Adenoid cystic carcinomas (ACCs) are among the most enigmatic of human malignancies. These aggressive salivary cancers frequently recur and metastasize despite definitive treatment, with no known effective chemotherapy regimen. Here, we determined the ACC mutational landscape and report the exome or whole genome sequences of 60 ACC tumor/normal pairs. These analyses revealed a low exonic somatic mutation rate (0.31 non-silent events/megabase) and wide mutational diversity. Interestingly, mutations selectively involved chromatin state regulators, such as SMARCA2, CREBBP, and KDM6A, suggesting aberrant epigenetic regulation in ACC oncogenesis. Mutations in genes central to DNA damage and protein kinase A signaling also implicate these processes. We observed MYB-NFIB translocations and somatic mutations in MYB-associated genes, solidifying these aberrations as critical events. Lastly, we identified recurrent mutations in the FGF/IGF/PI3K pathway that may potentially offer new avenues for therapy (30%). Collectively, our observations establish a molecular foundation for understanding and exploring new treatments for ACC.
The objective of this study was to determine the prognostic significance of viable tumor in post-chemoradiation neck dissection specimens in patients with squamous cell carcinoma of the laryngopharynx.
Retrospective analysis identified 181 patients treated with primary concurrent chemoradiation for carcinoma of the laryngopharynx at Memorial Sloan-Kettering Cancer Center between the years 1995 and 2005. Of these, 56 patients had a comprehensive neck dissection either as a planned or salvage procedure. Neck dissection specimens were analyzed by a single pathologist for the presence of viable tumor. The presence of viable tumor was correlated to the timing of neck dissection after chemoradiation and to tumor response. Overall survival (OS), disease-specific survival (DSS), and recurrence-free survival (RFS) were determined by the Kaplan–Meier method, and correlation to tumor viability was determined with the log-rank test.
Nineteen (33%) patients had viable tumor in their neck dissection specimens. Viable tumor was higher in patients who had a less-than-complete response to chemoradiation compared with those who had a complete response (42% vs 25%, p = .1). There was no correlation to timing of neck dissection. The 5-year OS, DSS, and RFS were significantly lower in patients who had viable tumor in their neck dissection specimens (OS 49% vs 93%, p = .0005; DSS 56% versus 93%, p = .003; RFS 40% vs 75%, p = .004).
Patients with viable tumor in postchemoradiation neck dissection specimens had a poorer outcome compared with patients with no viable tumor.
viable tumor; chemoradiation; neck dissection; prognosis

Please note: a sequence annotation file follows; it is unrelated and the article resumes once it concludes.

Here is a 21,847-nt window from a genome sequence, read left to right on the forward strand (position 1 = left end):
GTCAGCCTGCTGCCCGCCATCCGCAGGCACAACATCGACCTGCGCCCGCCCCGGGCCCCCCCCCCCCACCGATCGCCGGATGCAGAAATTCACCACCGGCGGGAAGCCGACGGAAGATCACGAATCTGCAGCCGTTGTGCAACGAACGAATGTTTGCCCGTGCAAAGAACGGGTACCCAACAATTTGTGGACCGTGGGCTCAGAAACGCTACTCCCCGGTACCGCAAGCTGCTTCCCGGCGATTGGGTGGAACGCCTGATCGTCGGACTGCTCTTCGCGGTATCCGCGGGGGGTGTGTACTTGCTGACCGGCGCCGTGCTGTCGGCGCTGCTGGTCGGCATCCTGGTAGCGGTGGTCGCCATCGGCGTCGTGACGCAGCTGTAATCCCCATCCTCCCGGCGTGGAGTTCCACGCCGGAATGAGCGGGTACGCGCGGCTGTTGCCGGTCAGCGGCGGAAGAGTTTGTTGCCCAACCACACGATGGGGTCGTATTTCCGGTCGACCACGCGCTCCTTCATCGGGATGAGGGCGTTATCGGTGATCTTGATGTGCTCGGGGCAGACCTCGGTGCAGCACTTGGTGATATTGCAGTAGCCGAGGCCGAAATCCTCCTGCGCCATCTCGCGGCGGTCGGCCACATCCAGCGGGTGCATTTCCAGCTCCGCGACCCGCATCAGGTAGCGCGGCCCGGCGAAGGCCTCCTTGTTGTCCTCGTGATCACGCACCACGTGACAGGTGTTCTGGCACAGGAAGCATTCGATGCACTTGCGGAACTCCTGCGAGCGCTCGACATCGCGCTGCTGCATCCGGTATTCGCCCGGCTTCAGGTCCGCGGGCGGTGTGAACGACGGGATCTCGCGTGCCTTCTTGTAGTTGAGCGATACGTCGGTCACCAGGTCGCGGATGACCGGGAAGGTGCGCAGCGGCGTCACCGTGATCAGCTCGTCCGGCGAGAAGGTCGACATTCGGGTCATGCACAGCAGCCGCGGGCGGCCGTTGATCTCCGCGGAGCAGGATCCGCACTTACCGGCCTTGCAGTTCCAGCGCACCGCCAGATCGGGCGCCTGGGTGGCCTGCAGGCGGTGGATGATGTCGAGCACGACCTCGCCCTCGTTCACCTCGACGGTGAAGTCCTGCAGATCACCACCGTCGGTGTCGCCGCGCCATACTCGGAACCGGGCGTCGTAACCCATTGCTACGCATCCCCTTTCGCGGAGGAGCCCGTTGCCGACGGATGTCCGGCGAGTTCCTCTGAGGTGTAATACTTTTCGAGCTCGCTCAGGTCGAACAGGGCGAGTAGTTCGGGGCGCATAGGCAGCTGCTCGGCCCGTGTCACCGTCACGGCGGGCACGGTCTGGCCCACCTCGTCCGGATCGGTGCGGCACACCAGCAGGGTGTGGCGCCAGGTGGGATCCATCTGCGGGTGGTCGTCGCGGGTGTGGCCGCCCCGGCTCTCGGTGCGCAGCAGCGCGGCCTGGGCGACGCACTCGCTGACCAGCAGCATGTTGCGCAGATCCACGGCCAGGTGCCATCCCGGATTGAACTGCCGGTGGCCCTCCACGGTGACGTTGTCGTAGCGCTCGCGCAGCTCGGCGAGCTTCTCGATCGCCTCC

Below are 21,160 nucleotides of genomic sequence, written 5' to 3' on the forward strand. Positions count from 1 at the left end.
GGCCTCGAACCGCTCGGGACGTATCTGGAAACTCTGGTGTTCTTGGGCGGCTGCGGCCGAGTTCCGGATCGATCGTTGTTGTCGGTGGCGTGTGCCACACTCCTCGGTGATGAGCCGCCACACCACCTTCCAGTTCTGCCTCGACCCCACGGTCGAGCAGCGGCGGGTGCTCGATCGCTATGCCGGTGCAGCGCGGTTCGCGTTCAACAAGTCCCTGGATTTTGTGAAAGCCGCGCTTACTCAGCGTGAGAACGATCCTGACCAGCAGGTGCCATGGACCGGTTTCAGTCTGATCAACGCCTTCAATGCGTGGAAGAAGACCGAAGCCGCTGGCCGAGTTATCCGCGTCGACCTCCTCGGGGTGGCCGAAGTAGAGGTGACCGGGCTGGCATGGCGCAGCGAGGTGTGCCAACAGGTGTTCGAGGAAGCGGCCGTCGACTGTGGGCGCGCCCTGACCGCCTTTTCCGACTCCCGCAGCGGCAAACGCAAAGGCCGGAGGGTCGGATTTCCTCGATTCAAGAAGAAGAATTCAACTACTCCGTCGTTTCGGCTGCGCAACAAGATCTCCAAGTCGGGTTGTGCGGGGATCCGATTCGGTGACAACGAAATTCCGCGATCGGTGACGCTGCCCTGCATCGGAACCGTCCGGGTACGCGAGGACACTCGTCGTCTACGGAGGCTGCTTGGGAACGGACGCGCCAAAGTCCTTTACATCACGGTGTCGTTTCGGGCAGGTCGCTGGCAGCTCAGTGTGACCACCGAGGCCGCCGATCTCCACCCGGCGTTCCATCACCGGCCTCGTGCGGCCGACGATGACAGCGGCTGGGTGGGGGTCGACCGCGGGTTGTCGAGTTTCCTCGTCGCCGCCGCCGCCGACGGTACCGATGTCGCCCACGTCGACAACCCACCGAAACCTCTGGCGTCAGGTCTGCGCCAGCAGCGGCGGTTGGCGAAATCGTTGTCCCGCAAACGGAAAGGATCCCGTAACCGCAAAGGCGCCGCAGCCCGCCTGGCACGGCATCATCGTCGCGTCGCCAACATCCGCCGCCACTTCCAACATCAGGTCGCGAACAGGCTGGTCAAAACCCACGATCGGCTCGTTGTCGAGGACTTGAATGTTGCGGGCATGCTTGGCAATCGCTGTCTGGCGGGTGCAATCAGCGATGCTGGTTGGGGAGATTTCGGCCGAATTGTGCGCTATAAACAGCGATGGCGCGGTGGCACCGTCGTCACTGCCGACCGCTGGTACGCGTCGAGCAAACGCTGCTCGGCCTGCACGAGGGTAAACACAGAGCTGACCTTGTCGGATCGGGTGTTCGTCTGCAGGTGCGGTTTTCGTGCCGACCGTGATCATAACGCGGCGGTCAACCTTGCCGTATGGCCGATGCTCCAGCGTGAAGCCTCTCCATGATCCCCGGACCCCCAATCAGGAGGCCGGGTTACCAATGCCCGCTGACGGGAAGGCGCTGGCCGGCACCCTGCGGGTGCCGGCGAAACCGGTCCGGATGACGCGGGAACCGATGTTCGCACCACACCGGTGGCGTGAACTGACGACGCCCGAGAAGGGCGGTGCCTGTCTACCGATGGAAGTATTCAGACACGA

The aim of the present study is to correlate non-invasive, pretreatment biological imaging (dynamic contrast enhanced-MRI [DCE-MRI] and proton magnetic resonance spectroscopy [1H-MRS]) findings with specific molecular marker data in neck nodal metastases of head and neck squamous cell carcinoma (HNSCC) patients.
Materials and Methods
Pretreatment DCE-MRI and 1H-MRS were performed on neck nodal metastases of 12 patients who underwent surgery. Surgical specimens were analyzed with immunohistochemistry (IHC) assays for: Ki-67 (reflecting cellular proliferation), vascular endothelial growth factor (VEGF) (the “endogenous marker” of tumor vessel growth), carbonic anhydrase (CAIX), hypoxia inducible transcription factor (HIF-1α), and human papillomavirus (HPV). Additionally, necrosis was estimated based on H&E staining. The Spearman correlation was used to compare DCE-MRI, 1H-MRS, and molecular marker data.
A significant correlation was observed between DCE-MRI parameter std(kep) and VEGF IHC expression level (rho = 0.81, p = 0.0001). Furthermore, IHC expression levels of Ki-67 inversely correlated with std(Ktrans) and std(ve) (rho = −0.71; p = 0.004, and rho = −0.73; p = 0.003, respectively). Other DCE-MRI, 1H-MRS and IHC values did not show significant correlation.
The results of this preliminary study indicate that the level of heterogeneity of perfusion in metastatic HNSCC seems positively correlated with angiogenesis, and inversely correlated with proliferation. These results are preliminary in nature and are indicative, and not definitive, trends portrayed in HNSCC patients with nodal disease. Future studies with larger patient populations need to be carried out to validate and clarify our preliminary findings.
Head and neck squamous cell carcinoma; 1H-MRS; DCE-MRI; molecular markers
Dynamic contrast-enhanced-MRI (DCE-MRI) can provide information regarding tumor perfusion and permeability and has shown prognostic value in certain tumors types. The goal of the present study was to assess the prognostic value of pretreatment DCE-MRI in head and neck squamous cell carcinoma (HNSCC) patients with nodal disease undergoing chemoradiation therapy or surgery.